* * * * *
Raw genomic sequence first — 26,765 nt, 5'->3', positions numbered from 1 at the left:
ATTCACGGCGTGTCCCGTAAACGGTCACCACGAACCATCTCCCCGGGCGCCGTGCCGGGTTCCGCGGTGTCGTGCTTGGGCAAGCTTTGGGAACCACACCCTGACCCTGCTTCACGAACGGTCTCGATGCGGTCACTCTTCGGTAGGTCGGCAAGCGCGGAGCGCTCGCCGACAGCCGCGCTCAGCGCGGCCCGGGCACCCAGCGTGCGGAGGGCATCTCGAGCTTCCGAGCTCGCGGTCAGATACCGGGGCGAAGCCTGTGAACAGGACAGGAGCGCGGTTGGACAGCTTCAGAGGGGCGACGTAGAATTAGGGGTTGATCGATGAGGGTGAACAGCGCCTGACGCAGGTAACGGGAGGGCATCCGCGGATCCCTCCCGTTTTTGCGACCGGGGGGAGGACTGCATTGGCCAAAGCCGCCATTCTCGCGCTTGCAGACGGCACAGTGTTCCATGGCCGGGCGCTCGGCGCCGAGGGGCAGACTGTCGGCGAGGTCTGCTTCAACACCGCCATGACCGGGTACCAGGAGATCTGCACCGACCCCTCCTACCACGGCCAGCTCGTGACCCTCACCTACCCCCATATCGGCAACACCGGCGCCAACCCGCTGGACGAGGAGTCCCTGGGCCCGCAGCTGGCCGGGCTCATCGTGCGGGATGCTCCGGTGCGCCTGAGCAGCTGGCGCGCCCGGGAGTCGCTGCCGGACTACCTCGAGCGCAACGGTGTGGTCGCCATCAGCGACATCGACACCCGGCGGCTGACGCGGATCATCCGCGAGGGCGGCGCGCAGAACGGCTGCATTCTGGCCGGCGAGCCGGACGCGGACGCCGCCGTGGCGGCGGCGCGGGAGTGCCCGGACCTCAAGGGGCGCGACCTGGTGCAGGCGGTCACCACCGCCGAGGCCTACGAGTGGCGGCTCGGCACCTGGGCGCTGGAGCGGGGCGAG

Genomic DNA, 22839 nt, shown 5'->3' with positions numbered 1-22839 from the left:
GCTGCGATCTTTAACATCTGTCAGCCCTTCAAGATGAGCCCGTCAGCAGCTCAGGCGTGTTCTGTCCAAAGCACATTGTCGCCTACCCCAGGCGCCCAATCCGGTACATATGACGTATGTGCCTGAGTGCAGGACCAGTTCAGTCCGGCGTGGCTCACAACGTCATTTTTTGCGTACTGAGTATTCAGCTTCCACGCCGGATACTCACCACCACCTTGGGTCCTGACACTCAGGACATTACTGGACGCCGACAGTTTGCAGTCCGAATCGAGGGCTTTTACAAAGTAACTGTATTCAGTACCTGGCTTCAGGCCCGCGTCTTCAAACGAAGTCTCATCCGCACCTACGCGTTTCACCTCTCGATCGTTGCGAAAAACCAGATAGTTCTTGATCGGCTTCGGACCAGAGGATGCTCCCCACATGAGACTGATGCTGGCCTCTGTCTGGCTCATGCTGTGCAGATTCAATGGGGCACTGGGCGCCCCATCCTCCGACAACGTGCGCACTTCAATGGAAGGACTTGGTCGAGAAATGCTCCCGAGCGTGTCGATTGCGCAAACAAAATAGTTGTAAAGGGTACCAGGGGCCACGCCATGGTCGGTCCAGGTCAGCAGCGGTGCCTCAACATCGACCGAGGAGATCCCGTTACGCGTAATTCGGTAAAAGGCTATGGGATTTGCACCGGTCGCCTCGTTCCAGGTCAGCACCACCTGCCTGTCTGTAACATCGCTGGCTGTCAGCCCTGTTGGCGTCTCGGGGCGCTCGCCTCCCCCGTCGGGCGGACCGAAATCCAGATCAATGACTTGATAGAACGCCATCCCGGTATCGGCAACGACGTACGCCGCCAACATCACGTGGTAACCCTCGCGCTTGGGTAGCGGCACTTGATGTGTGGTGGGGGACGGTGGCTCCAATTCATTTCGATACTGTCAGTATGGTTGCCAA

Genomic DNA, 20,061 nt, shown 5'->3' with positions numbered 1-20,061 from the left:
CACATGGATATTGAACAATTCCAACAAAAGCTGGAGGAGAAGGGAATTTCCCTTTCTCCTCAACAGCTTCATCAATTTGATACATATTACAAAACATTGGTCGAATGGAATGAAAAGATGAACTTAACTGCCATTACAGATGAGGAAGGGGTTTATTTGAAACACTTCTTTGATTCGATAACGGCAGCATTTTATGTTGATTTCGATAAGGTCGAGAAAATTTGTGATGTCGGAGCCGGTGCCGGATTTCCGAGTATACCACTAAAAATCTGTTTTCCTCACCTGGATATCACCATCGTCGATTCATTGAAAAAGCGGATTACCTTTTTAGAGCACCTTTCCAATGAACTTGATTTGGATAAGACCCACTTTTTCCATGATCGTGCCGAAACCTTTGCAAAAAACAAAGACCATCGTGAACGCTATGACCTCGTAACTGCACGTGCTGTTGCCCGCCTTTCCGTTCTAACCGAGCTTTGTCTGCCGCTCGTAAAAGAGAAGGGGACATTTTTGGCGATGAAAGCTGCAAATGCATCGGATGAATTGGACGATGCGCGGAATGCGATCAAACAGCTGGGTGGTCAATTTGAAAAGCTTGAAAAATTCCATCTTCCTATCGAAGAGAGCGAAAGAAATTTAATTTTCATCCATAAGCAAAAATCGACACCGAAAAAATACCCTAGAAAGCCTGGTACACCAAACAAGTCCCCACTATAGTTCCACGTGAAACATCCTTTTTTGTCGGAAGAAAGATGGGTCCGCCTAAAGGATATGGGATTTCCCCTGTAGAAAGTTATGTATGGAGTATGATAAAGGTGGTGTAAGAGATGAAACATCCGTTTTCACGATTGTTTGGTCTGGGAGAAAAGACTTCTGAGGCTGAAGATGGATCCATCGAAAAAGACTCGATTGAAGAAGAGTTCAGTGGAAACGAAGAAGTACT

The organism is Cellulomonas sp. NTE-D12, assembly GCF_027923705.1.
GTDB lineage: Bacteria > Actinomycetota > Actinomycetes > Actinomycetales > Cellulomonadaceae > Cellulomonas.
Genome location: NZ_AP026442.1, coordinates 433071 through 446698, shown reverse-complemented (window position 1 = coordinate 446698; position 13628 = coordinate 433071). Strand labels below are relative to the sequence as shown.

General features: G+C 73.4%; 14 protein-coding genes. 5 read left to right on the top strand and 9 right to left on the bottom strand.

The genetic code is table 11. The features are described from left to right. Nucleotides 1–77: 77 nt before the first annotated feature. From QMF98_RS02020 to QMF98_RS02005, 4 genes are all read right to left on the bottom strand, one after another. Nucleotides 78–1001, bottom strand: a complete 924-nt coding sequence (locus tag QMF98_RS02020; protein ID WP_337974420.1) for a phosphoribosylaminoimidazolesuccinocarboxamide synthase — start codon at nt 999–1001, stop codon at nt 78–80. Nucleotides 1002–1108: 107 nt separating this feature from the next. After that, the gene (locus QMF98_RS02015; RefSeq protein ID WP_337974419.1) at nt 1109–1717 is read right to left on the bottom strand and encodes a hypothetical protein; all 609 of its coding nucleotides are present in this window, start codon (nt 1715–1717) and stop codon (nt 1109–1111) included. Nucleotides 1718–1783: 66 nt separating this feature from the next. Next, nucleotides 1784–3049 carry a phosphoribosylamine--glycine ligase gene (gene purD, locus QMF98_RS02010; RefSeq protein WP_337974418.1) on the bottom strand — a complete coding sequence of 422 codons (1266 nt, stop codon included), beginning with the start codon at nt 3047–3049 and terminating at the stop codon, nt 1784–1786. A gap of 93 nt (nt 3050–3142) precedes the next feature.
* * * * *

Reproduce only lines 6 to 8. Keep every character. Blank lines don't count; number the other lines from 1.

CACATGGATATTGAACAATTCCAACAAAAGCTGGAGGAGAAGGGAATTTCCCTTTCTCCTCAACAGCTTCATCAATTTGATACATATTACAAAACATTGGTCGAATGGAATGAAAAGATGAACTTAACTGCCATTACAGATGAGGAAGGGGTTTATTTGAAACACTTCTTTGATTCGATAACGGCAGCATTTTATGTTGATTTCGATAAGGTCGAGAAAATTTGTGATGTCGGAGCCGGTGCCGGATTTCCGAGTATACCACTAAAAATCTGTTTTCCTCACCTGGATATCACCATCGTCGATTCATTGAAAAAGCGGATTACCTTTTTAGAGCACCTTTCCAATGAACTTGATTTGGATAAGACCCACTTTTTCCATGATCGTGCCGAAACCTTTGCAAAAAACAAAGACCATCGTGAACGCTATGACCTCGTAACTGCACGTGCTGTTGCCCGCCTTTCCGTTCTAACCGAGCTTTGTCTGCCGCTCGTAAAAGAGAAGGGGACATTTTTGGCGATGAAAGCTGCAAATGCATCGGATGAATTGGACGATGCGCGGAATGCGATCAAACAGCTGGGTGGTCAATTTGAAAAGCTTGAAAAATTCCATCTTCCTATCGAAGAGAGCGAAAGAAATTTAATTTTCATCCATAAGCAAAAATCGACACCGAAAAAATACCCTAGAAAGCCTGGTACACCAAACAAGTCCCCACTATAGTTCCACGTGAAACATCCTTTTTTGTCGGAAGAAAGATGGGTCCGCCTAAAGGATATGGGATTTCCCCTGTAGAAAGTTATGTATGGAGTATGATAAAGGTGGTGTAAGAGATGAAACATCCGTTTTCACGATTGTTTGGTCTGGGAGAAAAGACTTCTGAGGCTGAAGATGGATCCATCGAAAAAGACTCGATTGAAGAAGAGTTCAGTGGAAACGAAGAAGTACT

The organism is Cellulomonas sp. NTE-D12, assembly GCF_027923705.1.
GTDB lineage: Bacteria > Actinomycetota > Actinomycetes > Actinomycetales > Cellulomonadaceae > Cellulomonas.